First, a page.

- The individual becomes strangely secretive about the daily schedule and/or tells lies to protect the substance abuse.
- The person engages in dangerous or risky behaviors, such as driving, after using the drug.
- The person no longer cares about their hygiene or grooming efforts, sometimes looking disheveled
- From a place of fear of being without the drug, the person ensures that an adequate supply is maintained at home.
- The person spends an increasing amount of time and energy on different facets of drug abuse.
It may not seem like Benzodiazepines are dangerous drugs, but they can be extremely harmful and highly addictive. Because some people are prescribed benzos by a doctor for chronic pain, individuals will “doctor shop” and get high volumes of it. Someone can get many different prescriptions from multiple doctors for the same drug and obtain a lot of it at one time.
“Benzodiazepines can also be purchased on the street. Purchasing at the street level carries specific dangers. For instance, when drug sellers do not have benzodiazepines available, they may offer other dangerous drugs to the person, which can lead to polydrug abuse.” (American Addiction Centers, 2020)
Benzos can be obtained from anyone, including friends and family members. It does not necessarily have to be a drug dealer who shares or sells their pills.
Treatment at Inland Detox for Benzos
Our inpatient program at Inland Detox is the best first step toward recovery located in the Inland Empire. The goals of our program are always based on the client’s needs, comfort level, and individual assessment. Typically, each client will go through an assessment/evaluation, stabilization, treatment planning, and discharge planning. In our program, we treat anyone suffering from alcohol or drug addiction through a wide variety of treatment methods. Our staff is highly trained, compassionate, and caring towards each and every one of our clients and we want whatever is best for them and their recovery.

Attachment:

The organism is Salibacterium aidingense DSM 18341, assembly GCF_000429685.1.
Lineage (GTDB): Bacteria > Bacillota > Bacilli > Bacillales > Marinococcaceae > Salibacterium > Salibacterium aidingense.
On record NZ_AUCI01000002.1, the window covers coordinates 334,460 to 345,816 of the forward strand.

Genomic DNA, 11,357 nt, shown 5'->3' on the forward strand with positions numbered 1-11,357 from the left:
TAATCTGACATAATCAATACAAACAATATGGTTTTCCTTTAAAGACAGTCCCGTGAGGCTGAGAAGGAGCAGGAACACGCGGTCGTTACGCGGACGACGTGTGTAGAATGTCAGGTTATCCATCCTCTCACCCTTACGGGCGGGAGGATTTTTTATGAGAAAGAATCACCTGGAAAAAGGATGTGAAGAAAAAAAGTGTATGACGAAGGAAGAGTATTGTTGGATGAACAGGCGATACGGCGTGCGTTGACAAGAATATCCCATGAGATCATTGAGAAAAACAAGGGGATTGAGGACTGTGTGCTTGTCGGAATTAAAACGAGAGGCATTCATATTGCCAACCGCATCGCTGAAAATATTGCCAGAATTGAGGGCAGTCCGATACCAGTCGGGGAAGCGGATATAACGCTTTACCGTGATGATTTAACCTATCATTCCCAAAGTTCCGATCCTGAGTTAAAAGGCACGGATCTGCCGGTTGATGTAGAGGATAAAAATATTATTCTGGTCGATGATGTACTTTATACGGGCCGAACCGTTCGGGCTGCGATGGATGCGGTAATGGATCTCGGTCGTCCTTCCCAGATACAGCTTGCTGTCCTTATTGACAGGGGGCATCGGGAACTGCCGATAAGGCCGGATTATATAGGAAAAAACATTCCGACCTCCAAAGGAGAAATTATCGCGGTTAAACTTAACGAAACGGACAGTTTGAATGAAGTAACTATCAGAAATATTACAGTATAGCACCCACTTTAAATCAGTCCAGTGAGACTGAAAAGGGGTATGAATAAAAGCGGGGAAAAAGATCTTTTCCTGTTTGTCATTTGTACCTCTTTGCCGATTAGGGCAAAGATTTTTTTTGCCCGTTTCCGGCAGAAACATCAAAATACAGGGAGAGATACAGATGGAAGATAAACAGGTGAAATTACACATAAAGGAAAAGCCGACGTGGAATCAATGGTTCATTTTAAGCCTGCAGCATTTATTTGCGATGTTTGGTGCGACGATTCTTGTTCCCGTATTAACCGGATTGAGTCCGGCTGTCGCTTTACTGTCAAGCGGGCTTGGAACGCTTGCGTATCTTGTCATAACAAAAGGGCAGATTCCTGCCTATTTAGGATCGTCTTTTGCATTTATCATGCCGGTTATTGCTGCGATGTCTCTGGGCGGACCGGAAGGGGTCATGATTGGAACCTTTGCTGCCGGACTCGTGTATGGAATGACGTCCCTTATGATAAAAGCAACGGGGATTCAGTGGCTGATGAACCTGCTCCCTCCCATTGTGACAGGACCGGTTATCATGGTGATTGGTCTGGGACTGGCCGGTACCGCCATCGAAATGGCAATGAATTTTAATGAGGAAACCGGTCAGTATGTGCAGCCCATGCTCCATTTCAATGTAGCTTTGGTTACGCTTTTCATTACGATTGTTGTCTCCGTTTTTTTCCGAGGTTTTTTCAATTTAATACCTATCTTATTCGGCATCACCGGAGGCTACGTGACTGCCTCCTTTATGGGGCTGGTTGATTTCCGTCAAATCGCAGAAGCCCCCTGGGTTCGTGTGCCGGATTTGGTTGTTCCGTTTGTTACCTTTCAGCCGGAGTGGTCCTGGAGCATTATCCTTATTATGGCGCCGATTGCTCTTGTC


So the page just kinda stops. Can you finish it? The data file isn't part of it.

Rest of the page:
Our benzodiazepine detox program maintains three primary goals. These goals include:
- We strive to provide safe, effective stabilization of symptoms experienced as a result of the withdrawal process. This is the physical side of benzo detox and entails the use of medications prescribed by a licensed medical doctor in order to minimize the risks of severe symptoms during stabilization.
- We aim to begin to deal with the underlying mental causes of addiction, which is commonly called dual-diagnosis treatment. Our benzodiazepine detox process includes both group and individual therapy to help you identify the triggers and causes of your addiction and begin to work to resolve them, a process that continues with greater intensity in residential treatment or intensive outpatient care.
- That leads to our third and final goal: coordination of your ongoing treatment plan and further levels of care.
Transitioning from abuse of benzodiazepines to living drug-free is difficult because the withdrawal symptoms are so severe. If you or someone you know needs help with addiction to benzodiazepines, please call Inland Detox at (888) 739-8296.
American Addiction Centers. (2020). Benzodiazepine Addiction: Symptoms and Signs. https://americanaddictioncenters.org/benzodiazepine/symptoms-and-signs
Benzodiazepines. (2019, Feb). https://www.drugs.com/drug-class/benzodiazepines.html